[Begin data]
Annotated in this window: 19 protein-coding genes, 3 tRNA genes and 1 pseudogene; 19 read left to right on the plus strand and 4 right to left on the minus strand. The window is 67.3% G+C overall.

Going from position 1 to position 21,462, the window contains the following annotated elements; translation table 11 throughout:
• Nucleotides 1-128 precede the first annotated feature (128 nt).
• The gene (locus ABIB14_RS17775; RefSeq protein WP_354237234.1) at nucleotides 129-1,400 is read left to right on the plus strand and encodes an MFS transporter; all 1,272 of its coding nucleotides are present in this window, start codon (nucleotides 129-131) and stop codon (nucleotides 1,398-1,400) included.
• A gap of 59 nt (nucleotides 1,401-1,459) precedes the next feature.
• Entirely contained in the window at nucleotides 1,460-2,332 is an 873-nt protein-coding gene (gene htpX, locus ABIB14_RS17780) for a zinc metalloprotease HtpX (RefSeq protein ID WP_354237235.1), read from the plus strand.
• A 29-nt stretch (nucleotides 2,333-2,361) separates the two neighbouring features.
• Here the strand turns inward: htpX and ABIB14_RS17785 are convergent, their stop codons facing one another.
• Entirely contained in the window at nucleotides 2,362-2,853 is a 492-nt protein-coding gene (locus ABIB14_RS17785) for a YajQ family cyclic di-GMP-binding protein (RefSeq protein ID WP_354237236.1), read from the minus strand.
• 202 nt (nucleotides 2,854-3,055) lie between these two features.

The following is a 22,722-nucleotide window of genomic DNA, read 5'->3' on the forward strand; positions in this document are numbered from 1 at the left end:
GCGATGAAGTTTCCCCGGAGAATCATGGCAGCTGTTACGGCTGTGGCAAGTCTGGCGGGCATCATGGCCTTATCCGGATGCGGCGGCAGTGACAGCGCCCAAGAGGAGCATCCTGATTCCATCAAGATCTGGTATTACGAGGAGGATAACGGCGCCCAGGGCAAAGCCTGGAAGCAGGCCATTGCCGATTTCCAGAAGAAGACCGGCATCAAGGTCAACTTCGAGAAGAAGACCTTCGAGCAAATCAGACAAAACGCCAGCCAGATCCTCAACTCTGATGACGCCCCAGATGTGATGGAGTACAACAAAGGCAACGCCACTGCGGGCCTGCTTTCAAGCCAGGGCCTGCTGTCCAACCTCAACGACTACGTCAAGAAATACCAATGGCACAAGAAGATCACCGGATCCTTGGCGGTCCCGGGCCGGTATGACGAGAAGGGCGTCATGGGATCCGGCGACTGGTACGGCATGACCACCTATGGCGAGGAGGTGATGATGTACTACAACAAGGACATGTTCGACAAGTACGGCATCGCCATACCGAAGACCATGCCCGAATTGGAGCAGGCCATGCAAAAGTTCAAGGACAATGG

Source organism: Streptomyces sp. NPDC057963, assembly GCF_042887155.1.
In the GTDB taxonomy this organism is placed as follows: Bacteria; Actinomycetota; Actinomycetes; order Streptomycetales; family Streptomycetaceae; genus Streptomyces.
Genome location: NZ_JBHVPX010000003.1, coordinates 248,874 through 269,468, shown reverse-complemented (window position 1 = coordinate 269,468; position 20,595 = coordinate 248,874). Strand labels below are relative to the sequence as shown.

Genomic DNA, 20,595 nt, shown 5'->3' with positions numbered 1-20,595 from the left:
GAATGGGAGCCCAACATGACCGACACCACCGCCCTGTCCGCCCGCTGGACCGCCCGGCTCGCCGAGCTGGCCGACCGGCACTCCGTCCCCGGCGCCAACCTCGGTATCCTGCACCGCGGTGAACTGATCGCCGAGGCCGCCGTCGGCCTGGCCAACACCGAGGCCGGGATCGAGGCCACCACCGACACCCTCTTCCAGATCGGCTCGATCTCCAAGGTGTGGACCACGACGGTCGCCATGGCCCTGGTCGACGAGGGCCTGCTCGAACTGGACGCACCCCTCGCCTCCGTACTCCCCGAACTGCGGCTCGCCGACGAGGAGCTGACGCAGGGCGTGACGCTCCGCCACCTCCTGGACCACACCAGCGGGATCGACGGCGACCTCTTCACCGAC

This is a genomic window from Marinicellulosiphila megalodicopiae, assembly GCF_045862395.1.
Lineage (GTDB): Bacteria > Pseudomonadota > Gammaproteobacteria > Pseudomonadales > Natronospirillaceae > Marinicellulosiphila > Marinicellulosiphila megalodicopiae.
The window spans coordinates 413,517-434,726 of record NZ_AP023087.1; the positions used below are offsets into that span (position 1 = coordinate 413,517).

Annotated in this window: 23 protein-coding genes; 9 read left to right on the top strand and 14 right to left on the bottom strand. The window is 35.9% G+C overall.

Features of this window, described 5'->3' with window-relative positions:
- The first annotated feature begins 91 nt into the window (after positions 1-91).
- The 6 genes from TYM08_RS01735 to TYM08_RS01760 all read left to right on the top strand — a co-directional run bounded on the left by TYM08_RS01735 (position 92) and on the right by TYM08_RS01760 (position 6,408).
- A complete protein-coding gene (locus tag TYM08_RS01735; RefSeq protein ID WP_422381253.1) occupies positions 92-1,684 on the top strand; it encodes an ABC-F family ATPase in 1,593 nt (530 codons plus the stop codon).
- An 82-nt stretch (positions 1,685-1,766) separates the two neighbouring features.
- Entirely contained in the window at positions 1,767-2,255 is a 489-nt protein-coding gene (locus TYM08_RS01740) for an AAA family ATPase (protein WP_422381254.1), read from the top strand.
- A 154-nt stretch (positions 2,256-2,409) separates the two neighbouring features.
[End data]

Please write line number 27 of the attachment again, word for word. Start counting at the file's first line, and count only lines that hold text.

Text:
- Entirely contained in the window at positions 1,767-2,255 is a 489-nt protein-coding gene (locus TYM08_RS01740) for an AAA family ATPase (protein WP_422381254.1), read from the top strand.